(Reuters) - A man who shot and badly wounded a Philadelphia police officer in what he said was an ambush inspired by Islamic State militants was sentenced to between 48-1/2 and 97 years in prison on Monday, prosecutors said.
Edward Archer approached Jesse Hartnett, who was sat in his police car at the time, shortly before midnight on Jan. 7, 2016, and fired a handgun 11 times, hitting the officer three times in the arm.
In February, a jury found Archer, 33, guilty of attempted murder and aggravated assault, among other charges.
Police said Archer confessed to the ambush, which was captured on surveillance video, as an act of allegiance to the Islamic State militant group. Investigators found no evidence of ties to the group and did not charge him with terrorism-related crimes.
Archer received the maximum possible sentence on Friday in Philadelphia’s Court of Common Pleas, which the city’s district attorney’s office had said was necessary because there were no mitigating circumstances and because of the impact on Hartnett’s health and career.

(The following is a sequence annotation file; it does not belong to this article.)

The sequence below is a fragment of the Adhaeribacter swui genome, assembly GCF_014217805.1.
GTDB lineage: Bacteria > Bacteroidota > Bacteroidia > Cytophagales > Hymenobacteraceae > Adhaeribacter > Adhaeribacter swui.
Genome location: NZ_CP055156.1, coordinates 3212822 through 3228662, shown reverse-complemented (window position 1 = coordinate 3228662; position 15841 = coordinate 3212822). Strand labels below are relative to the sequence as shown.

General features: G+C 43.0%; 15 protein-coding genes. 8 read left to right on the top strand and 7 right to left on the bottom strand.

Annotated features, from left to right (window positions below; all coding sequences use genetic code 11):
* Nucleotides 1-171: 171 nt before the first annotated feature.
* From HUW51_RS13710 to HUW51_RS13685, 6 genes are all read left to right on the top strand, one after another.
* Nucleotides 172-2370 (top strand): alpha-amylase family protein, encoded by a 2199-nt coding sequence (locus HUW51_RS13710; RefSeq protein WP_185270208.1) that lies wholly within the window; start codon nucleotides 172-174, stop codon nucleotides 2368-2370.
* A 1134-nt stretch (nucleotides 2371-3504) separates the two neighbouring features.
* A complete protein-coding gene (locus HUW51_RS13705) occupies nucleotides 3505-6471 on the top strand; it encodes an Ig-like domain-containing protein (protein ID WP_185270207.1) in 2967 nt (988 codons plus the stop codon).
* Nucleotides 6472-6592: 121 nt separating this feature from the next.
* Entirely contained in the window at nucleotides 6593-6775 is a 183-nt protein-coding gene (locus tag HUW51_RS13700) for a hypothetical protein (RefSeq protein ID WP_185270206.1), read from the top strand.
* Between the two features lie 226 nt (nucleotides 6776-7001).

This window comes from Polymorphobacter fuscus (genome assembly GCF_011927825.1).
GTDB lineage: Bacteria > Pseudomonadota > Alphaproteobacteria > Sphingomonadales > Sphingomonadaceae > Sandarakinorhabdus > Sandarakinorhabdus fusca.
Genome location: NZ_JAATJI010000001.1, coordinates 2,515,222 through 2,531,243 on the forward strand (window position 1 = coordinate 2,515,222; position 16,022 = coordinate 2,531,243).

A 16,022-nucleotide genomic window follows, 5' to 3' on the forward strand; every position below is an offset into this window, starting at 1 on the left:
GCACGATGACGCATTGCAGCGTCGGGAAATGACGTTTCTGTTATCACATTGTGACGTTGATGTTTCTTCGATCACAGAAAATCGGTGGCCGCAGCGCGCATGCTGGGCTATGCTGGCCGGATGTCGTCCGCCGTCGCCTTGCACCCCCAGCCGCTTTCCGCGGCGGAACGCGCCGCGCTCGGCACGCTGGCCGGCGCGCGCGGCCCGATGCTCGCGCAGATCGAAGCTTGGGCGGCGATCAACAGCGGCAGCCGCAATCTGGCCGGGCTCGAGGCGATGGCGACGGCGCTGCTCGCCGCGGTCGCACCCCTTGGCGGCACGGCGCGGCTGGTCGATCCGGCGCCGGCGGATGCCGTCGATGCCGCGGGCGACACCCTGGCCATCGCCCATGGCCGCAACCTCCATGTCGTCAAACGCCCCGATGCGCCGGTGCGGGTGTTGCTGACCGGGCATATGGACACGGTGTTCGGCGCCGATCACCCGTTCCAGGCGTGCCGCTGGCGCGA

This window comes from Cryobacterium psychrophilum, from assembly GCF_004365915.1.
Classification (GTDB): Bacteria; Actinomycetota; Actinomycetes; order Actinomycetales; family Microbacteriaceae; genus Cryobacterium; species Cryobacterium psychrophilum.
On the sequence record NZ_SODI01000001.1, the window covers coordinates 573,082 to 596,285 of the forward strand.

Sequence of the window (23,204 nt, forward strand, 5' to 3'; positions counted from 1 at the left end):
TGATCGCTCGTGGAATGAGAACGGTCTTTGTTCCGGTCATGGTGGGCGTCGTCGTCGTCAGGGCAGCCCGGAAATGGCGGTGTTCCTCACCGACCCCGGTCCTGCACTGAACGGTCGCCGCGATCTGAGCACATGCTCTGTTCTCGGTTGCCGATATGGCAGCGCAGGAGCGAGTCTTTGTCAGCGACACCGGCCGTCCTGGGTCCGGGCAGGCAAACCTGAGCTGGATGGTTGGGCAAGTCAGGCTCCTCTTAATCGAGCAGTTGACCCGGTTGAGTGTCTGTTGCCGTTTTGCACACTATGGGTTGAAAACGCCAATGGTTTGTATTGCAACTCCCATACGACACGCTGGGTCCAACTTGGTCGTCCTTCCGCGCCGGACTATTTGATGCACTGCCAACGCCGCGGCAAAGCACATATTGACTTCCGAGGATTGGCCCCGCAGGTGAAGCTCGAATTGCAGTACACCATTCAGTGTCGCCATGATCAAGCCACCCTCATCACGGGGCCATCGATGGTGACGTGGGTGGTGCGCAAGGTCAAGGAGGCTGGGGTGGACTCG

Hartnett had multiple surgeries on his arm to fix a severed major artery and a shattered elbow, prosecutors said, but had permanent damage and is unlikely to be able to return to policing.
Despite the bullet wounds, Hartnett was able to get out of his car and chase Archer, shooting him once in the buttocks. Two other nearby officers were then able to arrest Archer.
Reporting by Jonathan Allen in New York; editing by Jonathan Oatis